This sort of thing really annoys me - the age range for the so-called baby boomers gets bigger and bigger. I apparently fall into the trap and absolutely refute that we have or had a better life, other than education - and even then many more courses were not eligible for grants and so my parents had to pay my way.
House? Yes I have a house that is worth quite a lot now and it was easier to buy but again, those maybe 10 years older bought really cheap and now have the big profits. For us, our first house was bought with a BIG mortgage based on 3 times our salaries. As I said, it is harder now but the difference isnt the way they paint it, at least not for my particular age group
And then there is pensions - again we missed out on the guaranteed final salary pensions of those a little older than us - we have rubbish pensions that have been invested in a falling stock market and will definitely have to work until we are at least 70 for any hope of a semi decent lifestyle in retirement.
Educating our own children is also taking its toll. The basic loans are nowhere near enough and we are having to contribute quite a lot to just keep our children at university - the loan doesnt even cover the accomodation. Also we do not want the children to leave uni with huge debts (look, we are being responsible!!) and so my entire salary is being used to pay rent and support my son this year. I have been saving since the children were very small and if we are lucky we may be able to reduce the loans by half, but it will take a lot out of our savings and we don't really have anything left.
Children have far higher expectations than we did -they expect help with a car, a good computer, music systems etc. They have far more material possesions than we did.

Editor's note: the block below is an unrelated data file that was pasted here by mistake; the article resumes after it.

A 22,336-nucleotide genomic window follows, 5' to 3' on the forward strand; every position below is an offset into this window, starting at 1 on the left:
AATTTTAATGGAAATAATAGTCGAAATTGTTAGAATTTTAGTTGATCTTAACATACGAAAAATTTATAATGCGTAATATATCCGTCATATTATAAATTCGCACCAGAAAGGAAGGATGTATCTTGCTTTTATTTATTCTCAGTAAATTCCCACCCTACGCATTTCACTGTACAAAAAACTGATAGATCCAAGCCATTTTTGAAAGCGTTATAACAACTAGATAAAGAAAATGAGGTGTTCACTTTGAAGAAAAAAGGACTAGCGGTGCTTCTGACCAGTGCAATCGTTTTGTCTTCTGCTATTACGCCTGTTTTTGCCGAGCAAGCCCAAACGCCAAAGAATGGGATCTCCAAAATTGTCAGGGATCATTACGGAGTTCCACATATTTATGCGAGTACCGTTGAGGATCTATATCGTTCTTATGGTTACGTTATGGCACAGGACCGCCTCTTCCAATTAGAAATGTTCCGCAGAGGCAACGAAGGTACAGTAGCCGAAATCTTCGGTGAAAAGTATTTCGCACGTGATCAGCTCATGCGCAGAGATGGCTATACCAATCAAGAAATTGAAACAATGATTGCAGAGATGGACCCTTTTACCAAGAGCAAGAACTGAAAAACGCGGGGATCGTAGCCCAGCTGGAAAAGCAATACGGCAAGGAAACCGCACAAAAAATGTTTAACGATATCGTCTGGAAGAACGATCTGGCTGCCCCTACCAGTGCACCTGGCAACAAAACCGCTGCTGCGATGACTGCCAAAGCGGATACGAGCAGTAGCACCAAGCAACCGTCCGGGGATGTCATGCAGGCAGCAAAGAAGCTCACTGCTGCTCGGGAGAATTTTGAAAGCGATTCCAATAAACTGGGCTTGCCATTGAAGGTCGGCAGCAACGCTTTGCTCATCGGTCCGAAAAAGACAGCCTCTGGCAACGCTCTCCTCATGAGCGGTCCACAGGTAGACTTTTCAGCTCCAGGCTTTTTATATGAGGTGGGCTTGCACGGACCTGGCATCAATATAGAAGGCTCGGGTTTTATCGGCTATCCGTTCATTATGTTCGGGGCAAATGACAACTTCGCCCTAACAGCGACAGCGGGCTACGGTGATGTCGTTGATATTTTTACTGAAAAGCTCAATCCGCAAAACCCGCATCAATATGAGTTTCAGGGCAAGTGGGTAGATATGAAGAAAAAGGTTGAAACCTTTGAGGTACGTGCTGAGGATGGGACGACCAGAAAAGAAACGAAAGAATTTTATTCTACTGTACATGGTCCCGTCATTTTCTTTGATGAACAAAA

As for being profligate -maybe the governments were (nationalisation, selling council houses, etc etc) but we, the little people, had very little input into any of it.
The price comparisons are nonsense unless you include an average wage adjusted for inflation as well,(the implication is that the average wage has followed inflation exactly and I am not sure that is true) and anyway, back in 1970, if you are including everyone of over 46, quite a high proportion of so-called baby boomers were children!!!
I was 10.
Food is much cheaper, relatively, than it was then. So are clothes and entertainment, music and such.White goods as well. Cars are cheaper too - my first car was an 18 year old mini (an old banger, not a classic car) and it was £250 in 1982! Imagine what that would be now.
Perhaps some of this vitriol can be applied to those over 60, I really don't know, but it strikes me as just another way of taking no responsibility and blaming someone else for the problems in the country today
I've just visited the link and seen thisI'm of a generation, like some of these MPs, who wouldn't have had a university education but for student grants. Both my daughters are at university. I don't want to see them begin their working lives in penuary, so my wife and I manage (pay off) their loans for them (see IT Witch above), and I'm sure MPs are doing the same.Quote:
So how do you suggest we go about getting this change to happen?